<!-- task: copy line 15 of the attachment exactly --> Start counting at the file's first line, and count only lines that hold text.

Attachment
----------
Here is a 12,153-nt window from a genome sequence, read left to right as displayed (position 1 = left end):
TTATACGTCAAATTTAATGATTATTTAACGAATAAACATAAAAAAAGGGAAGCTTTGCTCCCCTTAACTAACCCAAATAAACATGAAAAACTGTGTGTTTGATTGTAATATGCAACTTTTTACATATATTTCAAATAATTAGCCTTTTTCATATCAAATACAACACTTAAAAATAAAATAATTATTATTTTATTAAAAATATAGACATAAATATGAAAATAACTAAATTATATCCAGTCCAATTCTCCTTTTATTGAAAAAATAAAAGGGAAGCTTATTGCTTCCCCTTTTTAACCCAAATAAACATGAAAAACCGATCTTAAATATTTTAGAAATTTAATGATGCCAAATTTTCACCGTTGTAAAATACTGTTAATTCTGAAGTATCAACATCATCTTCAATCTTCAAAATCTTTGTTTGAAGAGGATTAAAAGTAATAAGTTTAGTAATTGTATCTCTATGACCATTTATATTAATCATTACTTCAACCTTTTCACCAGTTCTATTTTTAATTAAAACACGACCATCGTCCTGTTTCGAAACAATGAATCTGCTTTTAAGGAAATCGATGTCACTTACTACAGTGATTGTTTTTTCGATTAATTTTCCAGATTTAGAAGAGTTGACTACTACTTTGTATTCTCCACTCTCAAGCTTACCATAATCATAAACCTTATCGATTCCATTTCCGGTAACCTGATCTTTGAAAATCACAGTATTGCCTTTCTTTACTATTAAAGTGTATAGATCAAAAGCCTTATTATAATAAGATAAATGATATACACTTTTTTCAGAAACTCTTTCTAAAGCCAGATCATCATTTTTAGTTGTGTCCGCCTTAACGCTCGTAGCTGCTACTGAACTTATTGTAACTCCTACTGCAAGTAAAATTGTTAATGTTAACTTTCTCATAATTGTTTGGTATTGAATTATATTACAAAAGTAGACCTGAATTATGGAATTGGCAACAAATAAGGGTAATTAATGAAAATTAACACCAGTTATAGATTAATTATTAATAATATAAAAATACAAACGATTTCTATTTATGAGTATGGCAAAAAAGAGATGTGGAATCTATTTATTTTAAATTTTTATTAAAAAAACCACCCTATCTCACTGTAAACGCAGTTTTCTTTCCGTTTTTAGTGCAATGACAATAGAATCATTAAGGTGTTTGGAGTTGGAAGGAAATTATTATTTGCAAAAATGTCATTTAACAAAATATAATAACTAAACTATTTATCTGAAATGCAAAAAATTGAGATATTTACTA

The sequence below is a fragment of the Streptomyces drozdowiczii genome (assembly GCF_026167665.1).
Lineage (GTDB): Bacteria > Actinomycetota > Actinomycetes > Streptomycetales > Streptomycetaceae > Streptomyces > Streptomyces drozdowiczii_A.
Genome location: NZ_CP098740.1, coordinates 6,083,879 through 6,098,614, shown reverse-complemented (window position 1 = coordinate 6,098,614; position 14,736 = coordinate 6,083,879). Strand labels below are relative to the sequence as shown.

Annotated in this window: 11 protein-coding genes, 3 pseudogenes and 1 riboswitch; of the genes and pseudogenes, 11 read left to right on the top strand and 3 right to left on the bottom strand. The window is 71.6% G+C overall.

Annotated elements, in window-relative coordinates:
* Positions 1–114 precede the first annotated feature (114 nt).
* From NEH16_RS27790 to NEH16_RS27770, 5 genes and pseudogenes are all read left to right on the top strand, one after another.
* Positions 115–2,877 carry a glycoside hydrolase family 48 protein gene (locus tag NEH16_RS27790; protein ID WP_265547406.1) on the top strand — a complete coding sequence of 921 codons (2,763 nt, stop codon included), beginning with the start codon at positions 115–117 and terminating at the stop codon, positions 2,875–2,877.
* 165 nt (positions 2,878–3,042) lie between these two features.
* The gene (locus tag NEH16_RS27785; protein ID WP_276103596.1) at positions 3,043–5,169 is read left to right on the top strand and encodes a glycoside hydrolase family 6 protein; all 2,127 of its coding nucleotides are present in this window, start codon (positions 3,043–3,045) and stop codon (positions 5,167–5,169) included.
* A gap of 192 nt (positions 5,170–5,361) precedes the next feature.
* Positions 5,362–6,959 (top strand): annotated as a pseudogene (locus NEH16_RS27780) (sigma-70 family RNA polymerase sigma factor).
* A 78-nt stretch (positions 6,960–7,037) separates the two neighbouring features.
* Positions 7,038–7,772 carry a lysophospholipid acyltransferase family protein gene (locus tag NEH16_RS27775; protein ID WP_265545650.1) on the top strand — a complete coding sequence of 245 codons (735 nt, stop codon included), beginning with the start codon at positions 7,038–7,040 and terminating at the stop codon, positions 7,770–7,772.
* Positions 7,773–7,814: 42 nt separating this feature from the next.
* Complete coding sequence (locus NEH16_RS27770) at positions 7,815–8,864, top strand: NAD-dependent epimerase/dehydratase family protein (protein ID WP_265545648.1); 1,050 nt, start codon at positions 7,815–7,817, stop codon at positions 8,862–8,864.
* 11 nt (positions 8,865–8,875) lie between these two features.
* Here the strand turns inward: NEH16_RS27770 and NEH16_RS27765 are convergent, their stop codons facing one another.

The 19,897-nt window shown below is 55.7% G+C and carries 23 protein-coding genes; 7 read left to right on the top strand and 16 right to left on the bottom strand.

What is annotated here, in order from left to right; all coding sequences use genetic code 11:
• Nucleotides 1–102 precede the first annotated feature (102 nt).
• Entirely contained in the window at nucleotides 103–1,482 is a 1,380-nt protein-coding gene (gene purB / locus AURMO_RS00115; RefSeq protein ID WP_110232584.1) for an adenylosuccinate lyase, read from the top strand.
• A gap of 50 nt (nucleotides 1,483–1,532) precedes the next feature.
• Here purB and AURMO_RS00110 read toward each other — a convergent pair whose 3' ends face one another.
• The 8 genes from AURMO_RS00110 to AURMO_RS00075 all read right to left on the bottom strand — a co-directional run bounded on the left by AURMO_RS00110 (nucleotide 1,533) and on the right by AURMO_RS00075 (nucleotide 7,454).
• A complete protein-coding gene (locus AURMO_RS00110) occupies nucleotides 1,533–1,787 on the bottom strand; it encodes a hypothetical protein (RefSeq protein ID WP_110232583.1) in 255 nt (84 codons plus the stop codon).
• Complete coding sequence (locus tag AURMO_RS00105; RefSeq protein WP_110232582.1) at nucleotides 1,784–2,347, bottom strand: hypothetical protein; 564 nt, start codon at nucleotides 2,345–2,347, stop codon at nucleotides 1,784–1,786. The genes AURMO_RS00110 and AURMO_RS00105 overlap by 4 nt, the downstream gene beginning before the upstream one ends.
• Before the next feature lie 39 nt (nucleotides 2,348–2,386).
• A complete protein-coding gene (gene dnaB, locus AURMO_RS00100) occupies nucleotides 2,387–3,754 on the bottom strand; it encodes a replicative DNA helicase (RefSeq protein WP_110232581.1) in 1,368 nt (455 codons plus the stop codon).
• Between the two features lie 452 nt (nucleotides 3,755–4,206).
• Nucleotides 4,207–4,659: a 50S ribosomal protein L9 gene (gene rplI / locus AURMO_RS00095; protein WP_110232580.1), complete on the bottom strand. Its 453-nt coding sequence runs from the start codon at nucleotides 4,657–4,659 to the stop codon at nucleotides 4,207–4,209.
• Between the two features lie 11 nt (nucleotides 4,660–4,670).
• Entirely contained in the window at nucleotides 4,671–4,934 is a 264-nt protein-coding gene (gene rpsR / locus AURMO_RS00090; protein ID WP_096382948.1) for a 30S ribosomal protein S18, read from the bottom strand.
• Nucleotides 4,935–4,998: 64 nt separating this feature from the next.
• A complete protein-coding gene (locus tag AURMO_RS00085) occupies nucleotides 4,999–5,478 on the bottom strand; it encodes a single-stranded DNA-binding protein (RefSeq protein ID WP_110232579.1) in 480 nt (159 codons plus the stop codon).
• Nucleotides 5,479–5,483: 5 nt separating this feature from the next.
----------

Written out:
* A 78-nt stretch (positions 6,960–7,037) separates the two neighbouring features.